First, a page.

Chemical flame retardants have been used in American homes for decades to fireproof sofas, mattresses, and even children’s toys. As flame retardants permeate more and more aspects of people's homes and the environment, some have begun to question these potentially toxic chemicals. While flame retardants have been said to cause dangerous health risks, they have also been hailed as necessary to prevent the spread of dangerous fires.
— Molly Banta, Nia Creator
Flame retardants are absolutely necessary, especially in the United States where a majority of homes are made of wood. As research proves, the dangerous gases, as well as the damage done to a homes, that are released from a single fire greatly outweigh the "potentially dangerous" components in flame retardants. Until there is more definite research which proves that flame retardants result in legitimate health risks, American homes should continue to use flame retardants.
As much as studies attempt to show that the current usage of chemical flame retardants has a negative impact on both personal health and the environment, they fail to address the fact that fires need to be prevented. While the current system for flame retardants may not be perfect, every measure for safety can and must be taken. Future research and development may create a better way of preventing fires, but if chemical flame retardants are currently the most effective option, then they should be used in the applicable situations.
While the dodgy science and questionable pro-flame retardants sources make me very wary to trust the research, if fires are preventable it seems to make sense to do everything we can to prevent them. As California's historic drought continues, the fear of forest fires rises this summer as the land has become increasingly dry. I think the real obstacle that people need to now face is how to create flame retardants that are not detrimental to the environment or our health.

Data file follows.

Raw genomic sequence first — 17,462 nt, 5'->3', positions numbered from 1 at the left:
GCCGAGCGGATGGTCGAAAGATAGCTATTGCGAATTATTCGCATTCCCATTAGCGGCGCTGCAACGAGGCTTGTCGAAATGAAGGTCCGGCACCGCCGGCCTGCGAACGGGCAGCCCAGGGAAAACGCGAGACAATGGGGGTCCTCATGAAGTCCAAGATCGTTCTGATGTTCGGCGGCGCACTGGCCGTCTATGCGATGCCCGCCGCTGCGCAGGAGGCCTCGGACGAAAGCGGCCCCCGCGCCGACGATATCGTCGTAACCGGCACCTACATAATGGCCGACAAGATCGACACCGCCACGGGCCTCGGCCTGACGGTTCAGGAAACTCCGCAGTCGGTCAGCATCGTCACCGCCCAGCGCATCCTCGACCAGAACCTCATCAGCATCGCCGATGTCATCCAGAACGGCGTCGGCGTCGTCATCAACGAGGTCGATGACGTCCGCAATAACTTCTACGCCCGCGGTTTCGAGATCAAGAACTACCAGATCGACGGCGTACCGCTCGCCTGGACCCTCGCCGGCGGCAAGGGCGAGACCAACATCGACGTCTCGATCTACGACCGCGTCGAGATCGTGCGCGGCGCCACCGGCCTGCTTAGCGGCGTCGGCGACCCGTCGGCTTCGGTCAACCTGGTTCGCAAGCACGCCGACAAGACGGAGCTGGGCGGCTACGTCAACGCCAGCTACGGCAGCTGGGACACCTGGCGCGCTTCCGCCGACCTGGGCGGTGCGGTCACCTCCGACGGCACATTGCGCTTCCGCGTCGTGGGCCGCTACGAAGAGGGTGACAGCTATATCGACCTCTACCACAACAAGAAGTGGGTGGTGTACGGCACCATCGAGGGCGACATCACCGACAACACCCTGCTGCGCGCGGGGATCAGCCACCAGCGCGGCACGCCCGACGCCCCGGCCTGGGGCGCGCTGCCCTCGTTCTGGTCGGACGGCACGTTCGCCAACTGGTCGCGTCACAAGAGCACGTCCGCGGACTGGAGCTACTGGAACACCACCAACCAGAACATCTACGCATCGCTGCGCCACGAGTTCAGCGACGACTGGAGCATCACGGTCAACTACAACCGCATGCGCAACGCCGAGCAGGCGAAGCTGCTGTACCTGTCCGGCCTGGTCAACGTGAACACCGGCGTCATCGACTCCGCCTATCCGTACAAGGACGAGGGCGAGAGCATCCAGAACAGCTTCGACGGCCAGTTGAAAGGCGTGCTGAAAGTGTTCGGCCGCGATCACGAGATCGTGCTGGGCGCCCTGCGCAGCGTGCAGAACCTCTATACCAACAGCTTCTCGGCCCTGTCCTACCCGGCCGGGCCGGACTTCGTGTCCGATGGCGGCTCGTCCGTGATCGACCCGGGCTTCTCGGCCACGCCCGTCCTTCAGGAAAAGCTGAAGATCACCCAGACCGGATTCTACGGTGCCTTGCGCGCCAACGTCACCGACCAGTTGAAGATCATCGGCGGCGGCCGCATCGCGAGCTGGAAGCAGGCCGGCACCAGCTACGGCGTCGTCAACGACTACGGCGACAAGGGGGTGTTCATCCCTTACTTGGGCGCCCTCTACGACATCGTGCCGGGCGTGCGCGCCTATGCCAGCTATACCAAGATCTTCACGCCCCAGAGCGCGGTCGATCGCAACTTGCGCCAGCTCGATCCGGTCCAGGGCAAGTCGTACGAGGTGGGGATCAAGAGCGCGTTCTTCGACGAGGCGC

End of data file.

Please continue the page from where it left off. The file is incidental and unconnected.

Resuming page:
Flame retardants does play an important role in preventing dangerous fires but it may also be harmful to the environment and people's health. Flame retardants are worth it, but long term health is also important. We can not choose only one of them as we need both of them. Therefore, maybe scientists should begin to focus on finding out the new healthy and sate materials for flame retardants
While it is hard to find much unbiased support for flame retardants, it is also important not to judge all flame retardants as the same -- there may well be a few that are not sufficiently toxic and effective enough that they provide a benefit (new ones on airplanes?). I'm skeptical the risk of fire is actually great enough to use them even under those circumstances.
I'm specifically concerned that most of the support for flame retardants are coming from two industry sources: Flameretardantfacts.com and American Chemistry Council. I would like to think that if there was more support, it would be easier to find.
Flame retardants in home furniture don't clearly show that they do any good, but can cause harm. Additionally, preventing the fire in the first place (e.g. by not smoking) can further curb the risks greatly, as has already been seen as house fires have decreased with a decrease in smoking.
The evidence seems to suggest that today's flame retardants are not worth the risk to the environment and to human health. The chemicals are making their way into the ecosystem and are potentially causing damage, without clear evidence of whether they're actually effective in slowing fires.
In theory we should do all we can to protect our homes from risk of fire - however we also should be protecting our families and ourselves from chemicals dangerous for our health and the environment. Studies have proven that the chemicals in flame retardants have spread from our couches and other 'protected' household items, throughout the environment (and our bodies!). If flame retardants had a substantial effect in preventing fires, health risks could be reevaluated and cost-benefit weighed. However, flame retardants have not even been proven to effectively prevent fires - a fact the chemical companies have spent billions on propaganda just to keep their product relevant.